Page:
Food group centric view. The author Schwingshackl works or used to work at our Viennese nutrition department. This study is a thing of beauty for everyone interested in epidemiology and our dear friends who suffer from orthorexia and will outlive us all.
A 56% reduction in relative risk for mortality with optimal intakes? Interestingly we should (or could?) see a 75% reduction by very naive multiplication (RR estimated at nadir in Figure 2). At a quick glance I do not see if the authors truly prove diminishing returns or not, though.:
With increasing intake (for each daily serving) of whole grains (RR: 0.92; 95% CI: 0.89, 0.95), vegetables (RR: 0.96; 95% CI: 0.95, 0.98), fruits (RR: 0.94; 95% CI: 0.92, 0.97), nuts (RR: 0.76; 95% CI: 0.69, 0.84), and fish (RR: 0.93; 95% CI: 0.88, 0.98), the risk of all-cause mortality decreased; higher intake of red meat (RR: 1.10; 95% CI: 1.04, 1.18) and processed meat (RR: 1.23; 95% CI: 1.12, 1.36) was associated with an increased risk of all-cause mortality in a linear dose-response meta-analysis. A clear indication of nonlinearity was seen for the relations between vegetables, fruits, nuts, and dairy and all-cause mortality. Optimal consumption of risk-decreasing foods results in [ONLY] 56% reduction of all-cause mortality, whereas consumption of risk-increasing foods is associated with a 2-fold increased risk of all-cause mortality.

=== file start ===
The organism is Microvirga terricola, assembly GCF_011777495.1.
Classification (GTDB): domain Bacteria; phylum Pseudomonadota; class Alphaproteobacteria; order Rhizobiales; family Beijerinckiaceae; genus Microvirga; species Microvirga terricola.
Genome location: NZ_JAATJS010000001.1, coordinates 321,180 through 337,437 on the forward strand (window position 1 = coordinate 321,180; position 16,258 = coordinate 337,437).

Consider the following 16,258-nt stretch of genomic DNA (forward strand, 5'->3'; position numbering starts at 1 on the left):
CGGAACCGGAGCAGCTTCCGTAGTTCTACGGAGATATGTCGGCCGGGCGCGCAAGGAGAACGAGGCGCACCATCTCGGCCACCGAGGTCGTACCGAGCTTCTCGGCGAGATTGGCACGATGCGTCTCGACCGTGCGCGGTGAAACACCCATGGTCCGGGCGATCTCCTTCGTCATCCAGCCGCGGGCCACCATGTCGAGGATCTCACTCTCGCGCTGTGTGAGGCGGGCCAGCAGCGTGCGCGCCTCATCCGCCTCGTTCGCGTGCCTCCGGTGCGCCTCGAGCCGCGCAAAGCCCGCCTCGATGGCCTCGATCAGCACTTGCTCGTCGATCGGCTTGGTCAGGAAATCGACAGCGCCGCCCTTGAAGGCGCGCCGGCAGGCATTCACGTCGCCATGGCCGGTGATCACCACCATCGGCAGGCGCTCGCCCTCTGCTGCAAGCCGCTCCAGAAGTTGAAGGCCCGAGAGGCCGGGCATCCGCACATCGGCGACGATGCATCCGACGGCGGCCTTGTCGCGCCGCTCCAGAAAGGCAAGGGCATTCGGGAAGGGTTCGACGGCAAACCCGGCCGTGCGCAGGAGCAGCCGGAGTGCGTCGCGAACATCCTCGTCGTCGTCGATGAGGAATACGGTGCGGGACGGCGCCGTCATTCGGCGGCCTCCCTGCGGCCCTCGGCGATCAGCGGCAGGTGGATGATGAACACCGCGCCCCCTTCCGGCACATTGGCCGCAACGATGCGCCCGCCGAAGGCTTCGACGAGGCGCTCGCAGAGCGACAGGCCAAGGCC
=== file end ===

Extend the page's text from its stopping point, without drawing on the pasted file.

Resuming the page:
Optimal consumption (the smallest serving with significant results and no further substantial change in risk or no further data for larger amounts) of risk-decreasing foods [3 servings whole grains/d (RR = 0.79), 3 servings vegetables/d (RR = 0.89), 3 servings fruit/d (RR = 0.90), 1 serving nuts/d (RR = 0.85), 1 serving legumes/d (RR = 0.90), and 2 servings fish/d (RR = 0.90)] results in a 56% reductionCould be a problem: "We rated the quality of meta-evidence for the 12 food groups. The NutriGrade meta-evidence rating was “very low” for eggs; “low” for refined grains, vegetables, fruits, and SSBs; “moderate” for nuts, legumes, dairy, fish, red meat, and processed meat; and “high” for whole grains"
Schwingshackl, Lukas, et al. "Food groups and risk of all-cause mortality: a systematic review and meta-analysis of prospective studies." The American Journal of Clinical Nutrition 105.6 (2017): 1462-1473.